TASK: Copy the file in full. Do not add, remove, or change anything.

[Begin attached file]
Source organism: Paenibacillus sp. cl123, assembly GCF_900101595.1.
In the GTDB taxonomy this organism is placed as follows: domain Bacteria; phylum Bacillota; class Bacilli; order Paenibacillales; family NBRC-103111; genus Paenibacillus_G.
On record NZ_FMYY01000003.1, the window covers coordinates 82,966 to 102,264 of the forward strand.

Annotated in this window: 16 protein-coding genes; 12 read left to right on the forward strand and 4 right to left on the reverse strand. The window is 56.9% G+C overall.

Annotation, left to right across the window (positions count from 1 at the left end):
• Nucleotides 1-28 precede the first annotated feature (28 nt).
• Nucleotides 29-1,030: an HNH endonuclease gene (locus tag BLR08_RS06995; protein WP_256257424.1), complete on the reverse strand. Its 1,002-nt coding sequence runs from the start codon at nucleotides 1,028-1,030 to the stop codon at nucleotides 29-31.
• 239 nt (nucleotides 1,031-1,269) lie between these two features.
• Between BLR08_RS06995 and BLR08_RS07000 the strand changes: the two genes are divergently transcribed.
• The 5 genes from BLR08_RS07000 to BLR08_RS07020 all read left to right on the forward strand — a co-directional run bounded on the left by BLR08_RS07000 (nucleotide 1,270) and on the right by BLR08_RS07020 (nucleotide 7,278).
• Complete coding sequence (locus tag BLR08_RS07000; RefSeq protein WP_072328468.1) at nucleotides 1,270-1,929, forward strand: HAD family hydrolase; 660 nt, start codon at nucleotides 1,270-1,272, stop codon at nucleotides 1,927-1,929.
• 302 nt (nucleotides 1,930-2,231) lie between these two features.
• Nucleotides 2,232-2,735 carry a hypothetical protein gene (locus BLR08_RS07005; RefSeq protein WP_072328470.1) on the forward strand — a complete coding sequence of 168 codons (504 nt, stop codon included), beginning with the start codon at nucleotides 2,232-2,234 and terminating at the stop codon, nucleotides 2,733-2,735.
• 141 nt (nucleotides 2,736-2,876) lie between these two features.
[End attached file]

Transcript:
Source organism: Paenibacillus sp. cl123, assembly GCF_900101595.1.
In the GTDB taxonomy this organism is placed as follows: domain Bacteria; phylum Bacillota; class Bacilli; order Paenibacillales; family NBRC-103111; genus Paenibacillus_G.
On record NZ_FMYY01000003.1, the window covers coordinates 82,966 to 102,264 of the forward strand.

Annotated in this window: 16 protein-coding genes; 12 read left to right on the forward strand and 4 right to left on the reverse strand. The window is 56.9% G+C overall.

Annotation, left to right across the window (positions count from 1 at the left end):
• Nucleotides 1-28 precede the first annotated feature (28 nt).
• Nucleotides 29-1,030: an HNH endonuclease gene (locus tag BLR08_RS06995; protein WP_256257424.1), complete on the reverse strand. Its 1,002-nt coding sequence runs from the start codon at nucleotides 1,028-1,030 to the stop codon at nucleotides 29-31.
• 239 nt (nucleotides 1,031-1,269) lie between these two features.
• Between BLR08_RS06995 and BLR08_RS07000 the strand changes: the two genes are divergently transcribed.
• The 5 genes from BLR08_RS07000 to BLR08_RS07020 all read left to right on the forward strand — a co-directional run bounded on the left by BLR08_RS07000 (nucleotide 1,270) and on the right by BLR08_RS07020 (nucleotide 7,278).
• Complete coding sequence (locus tag BLR08_RS07000; RefSeq protein WP_072328468.1) at nucleotides 1,270-1,929, forward strand: HAD family hydrolase; 660 nt, start codon at nucleotides 1,270-1,272, stop codon at nucleotides 1,927-1,929.
• 302 nt (nucleotides 1,930-2,231) lie between these two features.
• Nucleotides 2,232-2,735 carry a hypothetical protein gene (locus BLR08_RS07005; RefSeq protein WP_072328470.1) on the forward strand — a complete coding sequence of 168 codons (504 nt, stop codon included), beginning with the start codon at nucleotides 2,232-2,234 and terminating at the stop codon, nucleotides 2,733-2,735.
• 141 nt (nucleotides 2,736-2,876) lie between these two features.